7. Book signings

OK, this is the part where we move on to ideas that are actually good. I myself specialize in security PR, and every year at RSA, there are at least 2-3 smart vendors that bring a notable hacker or researcher to their booth to give away free books and meet with attendees. If you’re really smart, you’ll find an author who has written about a problem that will map back specifically to your company- “we fix that!”

6. Pizzapicjumbo.com_20140314-DSC_0138

Everybody loves pizza. Just imagine how bonkers your trade show will go once they get a whiff of a fresh cheese pie. People will flock to your booth as they think “Am I in Cleveland, or did I get transported to an Italian villa?”

Editors note: might not work at the Pizza Expo, which is a real thing/what dreams are made of

5. SWAG and giveaways

For all you trade show noobs, SWAG = Stuff We All Get. We could probably do a whole separate power rankings on our favorite trade show SWAG, but branded t-shirts and stuff you can actually use at the conference- notebooks, pens, laptop cases, backup mobile power supplies etc. – will help keep your brand visible and top of mind for conference attendees. Beer and coffee is always a winner too.

4. Something interactive

A welcoming environment is key to a strong trade show booth. Interactive games- skeeball for example- gives attendees the opportunity to stop for a fun break, and open up the opportunity to have a meaningful conversation once they are drawn in.

3. Partnerships with media

At huge consumer shows like CES, PR folks will often find themselves wading through 1,000 different reporters on a media list- more than half of which might not even be relevant to each clients’ target audience. But every once in a while, you’ll be able to not only work with that outlet, but actually partner with them on a mutually beneficial demo/campaign. Take for example Highwire’s client Edyn, who partnered with Refinery29 at CES this year to showcase the “Garden of the Future.” Refinery 29 ‘s Apartment of the Future, showcased interesting IoT devices that could soon play a role in our everyday lives. Filled with gadgets that did everything from monitor how you sleep to feed your fish for you, Refinery 29 focused on the design and function of the smart home. For the Edyn team, this was the perfect place to highlight their product, a garden sensor that uses collected data to provide smart recommendations for how to best care for your plants.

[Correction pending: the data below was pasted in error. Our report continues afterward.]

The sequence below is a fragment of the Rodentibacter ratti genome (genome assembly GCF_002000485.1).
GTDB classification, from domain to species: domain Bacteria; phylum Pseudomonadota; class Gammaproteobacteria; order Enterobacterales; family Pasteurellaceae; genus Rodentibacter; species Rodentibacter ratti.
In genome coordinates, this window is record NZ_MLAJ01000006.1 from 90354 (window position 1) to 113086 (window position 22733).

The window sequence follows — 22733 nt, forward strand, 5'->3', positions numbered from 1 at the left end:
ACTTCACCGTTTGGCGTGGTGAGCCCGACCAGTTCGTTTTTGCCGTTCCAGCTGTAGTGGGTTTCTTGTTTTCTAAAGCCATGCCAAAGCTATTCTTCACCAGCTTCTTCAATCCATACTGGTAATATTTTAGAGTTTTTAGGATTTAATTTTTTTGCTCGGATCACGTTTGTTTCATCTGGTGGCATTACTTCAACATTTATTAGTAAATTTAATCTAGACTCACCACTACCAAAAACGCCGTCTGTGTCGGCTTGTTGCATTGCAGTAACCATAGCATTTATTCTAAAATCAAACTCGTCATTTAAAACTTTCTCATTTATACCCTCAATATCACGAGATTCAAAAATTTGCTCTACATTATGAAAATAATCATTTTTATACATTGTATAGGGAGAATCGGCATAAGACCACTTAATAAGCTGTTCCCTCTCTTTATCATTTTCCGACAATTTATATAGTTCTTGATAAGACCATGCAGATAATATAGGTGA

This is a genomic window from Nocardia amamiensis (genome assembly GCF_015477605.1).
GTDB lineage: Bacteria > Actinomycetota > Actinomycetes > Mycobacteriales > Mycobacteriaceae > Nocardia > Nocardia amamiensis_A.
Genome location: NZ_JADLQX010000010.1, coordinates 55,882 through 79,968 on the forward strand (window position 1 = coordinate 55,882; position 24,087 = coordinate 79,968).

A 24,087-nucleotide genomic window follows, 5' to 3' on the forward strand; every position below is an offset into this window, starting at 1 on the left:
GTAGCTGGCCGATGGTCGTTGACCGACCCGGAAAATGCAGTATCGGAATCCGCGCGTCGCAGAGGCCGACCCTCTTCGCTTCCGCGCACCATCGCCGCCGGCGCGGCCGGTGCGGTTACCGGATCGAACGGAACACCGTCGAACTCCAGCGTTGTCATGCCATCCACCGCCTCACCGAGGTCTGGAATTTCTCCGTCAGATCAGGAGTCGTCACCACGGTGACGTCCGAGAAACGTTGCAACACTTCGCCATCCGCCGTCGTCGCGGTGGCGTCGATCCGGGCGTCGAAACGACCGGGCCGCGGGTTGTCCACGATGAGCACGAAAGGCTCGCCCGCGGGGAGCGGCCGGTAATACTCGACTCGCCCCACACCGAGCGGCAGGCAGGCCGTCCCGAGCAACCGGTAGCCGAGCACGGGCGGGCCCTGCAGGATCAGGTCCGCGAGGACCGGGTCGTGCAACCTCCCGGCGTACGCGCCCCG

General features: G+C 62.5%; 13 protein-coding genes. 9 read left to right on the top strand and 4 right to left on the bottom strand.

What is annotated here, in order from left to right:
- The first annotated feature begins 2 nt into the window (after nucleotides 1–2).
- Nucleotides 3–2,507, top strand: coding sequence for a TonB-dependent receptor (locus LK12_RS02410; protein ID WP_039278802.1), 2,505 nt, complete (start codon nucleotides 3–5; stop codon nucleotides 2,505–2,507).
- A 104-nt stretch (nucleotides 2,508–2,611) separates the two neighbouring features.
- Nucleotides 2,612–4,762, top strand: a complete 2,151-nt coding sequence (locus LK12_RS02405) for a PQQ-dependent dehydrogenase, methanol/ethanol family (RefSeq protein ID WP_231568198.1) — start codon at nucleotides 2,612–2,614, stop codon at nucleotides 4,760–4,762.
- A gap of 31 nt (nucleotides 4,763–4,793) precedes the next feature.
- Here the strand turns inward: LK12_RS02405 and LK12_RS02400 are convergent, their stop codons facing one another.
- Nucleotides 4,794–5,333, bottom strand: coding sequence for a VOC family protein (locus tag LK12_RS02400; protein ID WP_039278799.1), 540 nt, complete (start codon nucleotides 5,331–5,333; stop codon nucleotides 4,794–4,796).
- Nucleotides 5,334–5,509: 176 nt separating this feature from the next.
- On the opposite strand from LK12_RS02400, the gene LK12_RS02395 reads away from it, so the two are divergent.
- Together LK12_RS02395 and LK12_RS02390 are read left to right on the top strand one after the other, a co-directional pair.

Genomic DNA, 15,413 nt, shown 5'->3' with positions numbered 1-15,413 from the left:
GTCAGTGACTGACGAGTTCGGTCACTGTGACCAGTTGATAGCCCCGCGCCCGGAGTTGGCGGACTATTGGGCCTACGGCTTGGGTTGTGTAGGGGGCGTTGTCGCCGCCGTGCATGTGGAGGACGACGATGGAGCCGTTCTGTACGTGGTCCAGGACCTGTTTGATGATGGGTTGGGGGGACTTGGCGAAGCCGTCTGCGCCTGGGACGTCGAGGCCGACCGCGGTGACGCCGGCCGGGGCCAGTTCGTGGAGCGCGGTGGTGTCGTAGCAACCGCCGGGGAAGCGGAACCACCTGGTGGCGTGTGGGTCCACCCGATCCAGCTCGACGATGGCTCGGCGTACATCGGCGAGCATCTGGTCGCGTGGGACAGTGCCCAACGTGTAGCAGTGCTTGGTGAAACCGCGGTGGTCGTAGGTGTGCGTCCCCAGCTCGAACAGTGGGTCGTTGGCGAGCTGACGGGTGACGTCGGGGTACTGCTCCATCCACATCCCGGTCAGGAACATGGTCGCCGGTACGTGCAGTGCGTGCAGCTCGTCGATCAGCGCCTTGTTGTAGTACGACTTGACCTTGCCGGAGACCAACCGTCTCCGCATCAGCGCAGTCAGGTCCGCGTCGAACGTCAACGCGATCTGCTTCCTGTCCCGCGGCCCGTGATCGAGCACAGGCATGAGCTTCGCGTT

2. Integrated campaigns

A closely-knit partnership between agency and client that expands what most consider to be “traditional PR” can have an impact on “traditional marketing” (trade show booth planning falls squarely into the latter.) By making sure you are integrating key messages for media with your broader messaging strategy, you’ll create a lasting impression at the show. For example, Highwire PR partnered with our client Shape Security at RSA- the company, who makes the world’s first and only “botwall,” created a massive two-floor booth, complete with a “wall” that was filled with quotes from journalists about their product, secured through engagement with Highwire.